Firm-Specific, Industry-Specific, and Occupational Human Capital and the Sourcing of Knowledge Work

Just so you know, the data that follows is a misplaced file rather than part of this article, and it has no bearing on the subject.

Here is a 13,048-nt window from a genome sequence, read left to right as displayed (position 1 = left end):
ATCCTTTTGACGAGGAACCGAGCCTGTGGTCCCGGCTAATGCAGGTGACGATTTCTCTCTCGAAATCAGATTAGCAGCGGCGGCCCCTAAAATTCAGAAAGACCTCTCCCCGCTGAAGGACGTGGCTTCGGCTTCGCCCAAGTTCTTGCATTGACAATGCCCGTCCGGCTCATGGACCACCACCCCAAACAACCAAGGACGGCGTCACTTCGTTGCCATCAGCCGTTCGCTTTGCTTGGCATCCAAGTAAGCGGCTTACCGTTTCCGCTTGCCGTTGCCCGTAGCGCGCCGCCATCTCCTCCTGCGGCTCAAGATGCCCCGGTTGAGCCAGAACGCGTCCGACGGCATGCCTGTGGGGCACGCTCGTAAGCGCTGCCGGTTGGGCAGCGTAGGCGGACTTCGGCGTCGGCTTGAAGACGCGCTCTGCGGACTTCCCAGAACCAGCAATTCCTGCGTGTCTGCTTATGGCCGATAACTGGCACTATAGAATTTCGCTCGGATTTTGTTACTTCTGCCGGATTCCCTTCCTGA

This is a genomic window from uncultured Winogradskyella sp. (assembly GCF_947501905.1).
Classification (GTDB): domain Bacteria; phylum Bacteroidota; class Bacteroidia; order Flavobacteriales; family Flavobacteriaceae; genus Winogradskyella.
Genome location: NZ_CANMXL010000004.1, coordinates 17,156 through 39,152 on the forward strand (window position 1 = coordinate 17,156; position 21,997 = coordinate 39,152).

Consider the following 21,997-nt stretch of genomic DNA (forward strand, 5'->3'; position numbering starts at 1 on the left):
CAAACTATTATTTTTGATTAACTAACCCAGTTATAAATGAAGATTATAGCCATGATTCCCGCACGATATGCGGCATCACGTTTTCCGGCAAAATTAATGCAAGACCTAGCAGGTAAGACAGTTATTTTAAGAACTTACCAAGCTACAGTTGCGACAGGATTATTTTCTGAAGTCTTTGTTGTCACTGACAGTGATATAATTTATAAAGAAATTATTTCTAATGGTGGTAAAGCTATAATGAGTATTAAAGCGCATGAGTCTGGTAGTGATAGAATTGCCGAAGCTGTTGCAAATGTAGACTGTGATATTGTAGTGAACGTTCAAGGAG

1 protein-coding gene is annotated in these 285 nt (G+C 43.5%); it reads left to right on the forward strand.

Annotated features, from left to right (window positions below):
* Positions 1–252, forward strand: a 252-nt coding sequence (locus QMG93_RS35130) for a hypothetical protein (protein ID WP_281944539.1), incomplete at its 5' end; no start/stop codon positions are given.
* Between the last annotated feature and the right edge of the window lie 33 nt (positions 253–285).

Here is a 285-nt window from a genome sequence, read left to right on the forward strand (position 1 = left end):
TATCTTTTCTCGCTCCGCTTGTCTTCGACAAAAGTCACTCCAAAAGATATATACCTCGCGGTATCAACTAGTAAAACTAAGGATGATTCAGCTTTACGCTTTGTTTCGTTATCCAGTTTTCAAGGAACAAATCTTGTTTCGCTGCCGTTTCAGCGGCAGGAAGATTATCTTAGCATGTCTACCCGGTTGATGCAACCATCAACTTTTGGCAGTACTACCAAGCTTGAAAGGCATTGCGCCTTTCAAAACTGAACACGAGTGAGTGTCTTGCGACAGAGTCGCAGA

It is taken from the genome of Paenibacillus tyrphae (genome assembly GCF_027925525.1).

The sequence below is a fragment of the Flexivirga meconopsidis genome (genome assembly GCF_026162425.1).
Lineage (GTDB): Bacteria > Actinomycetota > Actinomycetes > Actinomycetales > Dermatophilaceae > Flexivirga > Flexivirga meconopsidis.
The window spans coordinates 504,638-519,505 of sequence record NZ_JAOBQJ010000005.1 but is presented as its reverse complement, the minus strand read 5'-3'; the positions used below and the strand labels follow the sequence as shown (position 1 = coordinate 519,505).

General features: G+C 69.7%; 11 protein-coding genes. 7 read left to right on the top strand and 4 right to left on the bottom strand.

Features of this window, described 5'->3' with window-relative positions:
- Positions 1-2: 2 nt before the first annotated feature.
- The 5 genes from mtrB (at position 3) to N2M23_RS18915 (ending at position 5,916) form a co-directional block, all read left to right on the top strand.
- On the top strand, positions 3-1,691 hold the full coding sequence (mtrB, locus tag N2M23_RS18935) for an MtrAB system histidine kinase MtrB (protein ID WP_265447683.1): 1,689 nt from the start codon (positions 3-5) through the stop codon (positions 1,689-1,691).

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Whereas capability differences are known to impact governance decisions, what drives heterogeneity in firm capabilities? We propose that capability differences may arise from governance choices related to the focal activity and study how firms accumulate capabilities in the firm-specific, industry-specific, and occupational human capital necessary to perform knowledge work. We theorize that prior outsourcing decisions influence the development of firm- and industry-specific human capital and that buyer–supplier differences in the management of skilled employees can produce systematic differences in capabilities based on occupational human capital. Additionally, we explore some contingencies in the development of these types of human capital and their impacts on outsourcing knowledge work. These propositions are tested with a unique data set on the outsourcing of legal work involved in filing patents (i.e., patent prosecution).

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